Diagnosis and control of foot rot pathogens of wheat

Lees, Alison Kathryn (1996). Diagnosis and control of foot rot pathogens of wheat. PhD thesis The Open University.

DOI: https://doi.org/10.21954/ou.ro.0000e0cd

Abstract

Foot rot disease of wheat is caused by the pathogens Fusarium culmorum, F. avenaceum and Microdochium nivale. Symptoms of foot rot are a general browning of the stem base and leaf sheath. There is a discrepancy between the ability of fungicides to control these pathogens in vivo and in vitro, and no relationship between disease symptom severity and yield loss has been established in wheat. The identification of the causal agents of foot rot disease is not possible from examination of disease symptoms alone.

This work showed that the azole fungicides flusilazole and prochloraz inhibited the germination of conidia and mycelial growth of F. culmorum, F. avenaceum and M. nivale in vitro to a varying extent. However, no consistent control of these pathogens in wheat was observed in the field using the same fungicides. Further studies employing a semicontrolled outdoor experiment showed a relationship between density and timing of inoculum application, disease symptom severity and yield loss in wheat artificially inoculated with F. culmorum and M. nivale.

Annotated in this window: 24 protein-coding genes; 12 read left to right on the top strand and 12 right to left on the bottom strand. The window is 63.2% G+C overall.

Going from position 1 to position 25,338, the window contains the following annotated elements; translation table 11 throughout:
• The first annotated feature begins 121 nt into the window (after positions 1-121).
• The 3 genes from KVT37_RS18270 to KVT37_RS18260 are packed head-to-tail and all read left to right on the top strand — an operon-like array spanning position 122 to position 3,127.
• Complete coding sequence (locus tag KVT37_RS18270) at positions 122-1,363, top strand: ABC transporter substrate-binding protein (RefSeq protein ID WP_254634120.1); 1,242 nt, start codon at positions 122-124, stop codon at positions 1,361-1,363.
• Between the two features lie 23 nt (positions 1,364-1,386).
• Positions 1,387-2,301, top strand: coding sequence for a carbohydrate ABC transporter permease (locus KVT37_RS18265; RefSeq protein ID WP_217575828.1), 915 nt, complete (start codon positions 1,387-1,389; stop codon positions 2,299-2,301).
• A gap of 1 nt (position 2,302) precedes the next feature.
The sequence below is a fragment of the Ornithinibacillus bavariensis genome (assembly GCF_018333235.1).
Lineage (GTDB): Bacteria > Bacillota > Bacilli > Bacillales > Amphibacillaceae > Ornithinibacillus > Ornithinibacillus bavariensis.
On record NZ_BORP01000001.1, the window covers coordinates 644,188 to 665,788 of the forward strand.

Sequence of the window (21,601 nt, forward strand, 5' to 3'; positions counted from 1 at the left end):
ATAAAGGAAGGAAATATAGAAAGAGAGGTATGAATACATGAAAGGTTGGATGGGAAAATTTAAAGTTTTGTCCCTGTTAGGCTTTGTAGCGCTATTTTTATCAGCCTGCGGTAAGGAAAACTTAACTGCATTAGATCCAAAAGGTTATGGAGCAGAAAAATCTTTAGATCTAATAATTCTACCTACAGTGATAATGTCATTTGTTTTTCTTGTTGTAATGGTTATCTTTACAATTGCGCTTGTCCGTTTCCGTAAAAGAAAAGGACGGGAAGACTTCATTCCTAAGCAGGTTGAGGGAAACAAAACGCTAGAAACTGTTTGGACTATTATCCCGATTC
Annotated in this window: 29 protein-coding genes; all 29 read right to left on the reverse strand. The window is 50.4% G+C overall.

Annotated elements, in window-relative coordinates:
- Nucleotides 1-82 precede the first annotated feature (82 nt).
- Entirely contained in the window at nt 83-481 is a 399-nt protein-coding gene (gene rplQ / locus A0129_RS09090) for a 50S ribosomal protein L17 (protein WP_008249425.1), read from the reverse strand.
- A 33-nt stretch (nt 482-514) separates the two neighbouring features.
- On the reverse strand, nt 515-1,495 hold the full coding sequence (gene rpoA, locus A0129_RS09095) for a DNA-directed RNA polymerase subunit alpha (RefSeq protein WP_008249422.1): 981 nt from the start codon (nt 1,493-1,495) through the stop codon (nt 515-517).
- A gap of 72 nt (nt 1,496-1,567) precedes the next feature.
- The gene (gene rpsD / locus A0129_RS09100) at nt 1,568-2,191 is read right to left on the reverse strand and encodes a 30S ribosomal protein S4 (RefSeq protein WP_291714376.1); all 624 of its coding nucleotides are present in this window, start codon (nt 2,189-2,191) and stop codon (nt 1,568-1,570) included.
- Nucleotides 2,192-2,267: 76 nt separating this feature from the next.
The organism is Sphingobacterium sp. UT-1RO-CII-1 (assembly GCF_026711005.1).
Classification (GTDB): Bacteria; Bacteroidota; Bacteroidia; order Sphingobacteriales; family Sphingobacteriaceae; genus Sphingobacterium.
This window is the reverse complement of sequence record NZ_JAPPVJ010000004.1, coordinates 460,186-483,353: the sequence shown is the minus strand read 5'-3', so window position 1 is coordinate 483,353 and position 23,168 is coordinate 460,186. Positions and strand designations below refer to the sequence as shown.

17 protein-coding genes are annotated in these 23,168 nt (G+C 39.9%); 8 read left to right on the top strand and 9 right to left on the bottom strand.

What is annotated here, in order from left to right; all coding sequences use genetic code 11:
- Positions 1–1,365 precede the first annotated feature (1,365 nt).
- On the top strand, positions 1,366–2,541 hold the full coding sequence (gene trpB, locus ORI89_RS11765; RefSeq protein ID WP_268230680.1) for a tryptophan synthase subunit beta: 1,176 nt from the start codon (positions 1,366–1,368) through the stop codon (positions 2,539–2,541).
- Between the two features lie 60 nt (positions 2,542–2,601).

Molecular marker systems were used to address the problem of pathogen detection and identification. A Random Amplified Polymorphic DNA (RAPD) assay was developed to differentiate F. culmorum, F. avenaceum and two types ofM. nivale (M. nivale var.nivale and M. nivale var.majus in vitro. Selected RAPD products were cloned and sequenced and species specific primers constructed from this sequence information. These primers were used in the polymerase chain reaction (peR) and were shown to detect the pathogens in host tissue. This technique was adapted by addition of a competitor fragment to the peR reaction resulting in a quantifiable competitive peR assay. Using this method the fungal biomass of each pathogen present in the host tissue could be estimated. The development of these techniques for the identification, detection and quantification of F. culmorum, F. avenaceum, M. nivale var.nivale and M. nivale var. majus in plant tissue will allow more extensive studies of the epidemiology of these species, the competition between species and the effect of fungicides on these pathogens can be carried out.

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